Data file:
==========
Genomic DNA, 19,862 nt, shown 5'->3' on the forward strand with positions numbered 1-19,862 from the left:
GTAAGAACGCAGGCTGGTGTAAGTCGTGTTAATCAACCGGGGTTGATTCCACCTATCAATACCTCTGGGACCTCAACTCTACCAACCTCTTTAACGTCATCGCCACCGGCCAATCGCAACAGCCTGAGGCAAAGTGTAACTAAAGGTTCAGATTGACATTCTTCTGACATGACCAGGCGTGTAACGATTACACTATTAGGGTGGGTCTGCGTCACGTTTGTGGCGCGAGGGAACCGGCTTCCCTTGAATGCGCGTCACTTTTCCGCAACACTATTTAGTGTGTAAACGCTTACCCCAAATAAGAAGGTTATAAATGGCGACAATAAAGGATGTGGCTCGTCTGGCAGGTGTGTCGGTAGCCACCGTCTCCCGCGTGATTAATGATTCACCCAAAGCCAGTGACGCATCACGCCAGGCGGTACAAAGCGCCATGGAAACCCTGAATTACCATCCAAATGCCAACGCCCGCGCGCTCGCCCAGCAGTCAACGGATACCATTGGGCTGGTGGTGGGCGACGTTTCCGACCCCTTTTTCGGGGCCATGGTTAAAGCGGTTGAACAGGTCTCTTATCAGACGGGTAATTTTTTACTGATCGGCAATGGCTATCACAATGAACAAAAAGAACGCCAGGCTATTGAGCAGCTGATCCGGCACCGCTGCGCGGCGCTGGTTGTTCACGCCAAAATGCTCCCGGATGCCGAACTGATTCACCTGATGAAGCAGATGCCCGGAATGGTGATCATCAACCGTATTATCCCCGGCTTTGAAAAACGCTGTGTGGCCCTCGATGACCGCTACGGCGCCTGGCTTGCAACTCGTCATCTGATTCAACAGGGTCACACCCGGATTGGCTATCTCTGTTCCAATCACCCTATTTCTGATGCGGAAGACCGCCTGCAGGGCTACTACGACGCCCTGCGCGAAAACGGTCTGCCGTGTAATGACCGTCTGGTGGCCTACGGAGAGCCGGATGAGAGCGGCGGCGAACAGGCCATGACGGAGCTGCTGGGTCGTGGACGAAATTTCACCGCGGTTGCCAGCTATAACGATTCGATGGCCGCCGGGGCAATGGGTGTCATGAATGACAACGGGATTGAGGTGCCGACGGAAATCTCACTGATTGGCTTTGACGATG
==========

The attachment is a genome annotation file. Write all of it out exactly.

Genomic DNA, 19,862 nt, shown 5'->3' on the forward strand with positions numbered 1-19,862 from the left:
GTAAGAACGCAGGCTGGTGTAAGTCGTGTTAATCAACCGGGGTTGATTCCACCTATCAATACCTCTGGGACCTCAACTCTACCAACCTCTTTAACGTCATCGCCACCGGCCAATCGCAACAGCCTGAGGCAAAGTGTAACTAAAGGTTCAGATTGACATTCTTCTGACATGACCAGGCGTGTAACGATTACACTATTAGGGTGGGTCTGCGTCACGTTTGTGGCGCGAGGGAACCGGCTTCCCTTGAATGCGCGTCACTTTTCCGCAACACTATTTAGTGTGTAAACGCTTACCCCAAATAAGAAGGTTATAAATGGCGACAATAAAGGATGTGGCTCGTCTGGCAGGTGTGTCGGTAGCCACCGTCTCCCGCGTGATTAATGATTCACCCAAAGCCAGTGACGCATCACGCCAGGCGGTACAAAGCGCCATGGAAACCCTGAATTACCATCCAAATGCCAACGCCCGCGCGCTCGCCCAGCAGTCAACGGATACCATTGGGCTGGTGGTGGGCGACGTTTCCGACCCCTTTTTCGGGGCCATGGTTAAAGCGGTTGAACAGGTCTCTTATCAGACGGGTAATTTTTTACTGATCGGCAATGGCTATCACAATGAACAAAAAGAACGCCAGGCTATTGAGCAGCTGATCCGGCACCGCTGCGCGGCGCTGGTTGTTCACGCCAAAATGCTCCCGGATGCCGAACTGATTCACCTGATGAAGCAGATGCCCGGAATGGTGATCATCAACCGTATTATCCCCGGCTTTGAAAAACGCTGTGTGGCCCTCGATGACCGCTACGGCGCCTGGCTTGCAACTCGTCATCTGATTCAACAGGGTCACACCCGGATTGGCTATCTCTGTTCCAATCACCCTATTTCTGATGCGGAAGACCGCCTGCAGGGCTACTACGACGCCCTGCGCGAAAACGGTCTGCCGTGTAATGACCGTCTGGTGGCCTACGGAGAGCCGGATGAGAGCGGCGGCGAACAGGCCATGACGGAGCTGCTGGGTCGTGGACGAAATTTCACCGCGGTTGCCAGCTATAACGATTCGATGGCCGCCGGGGCAATGGGTGTCATGAATGACAACGGGATTGAGGTGCCGACGGAAATCTCACTGATTGGCTTTGACGATG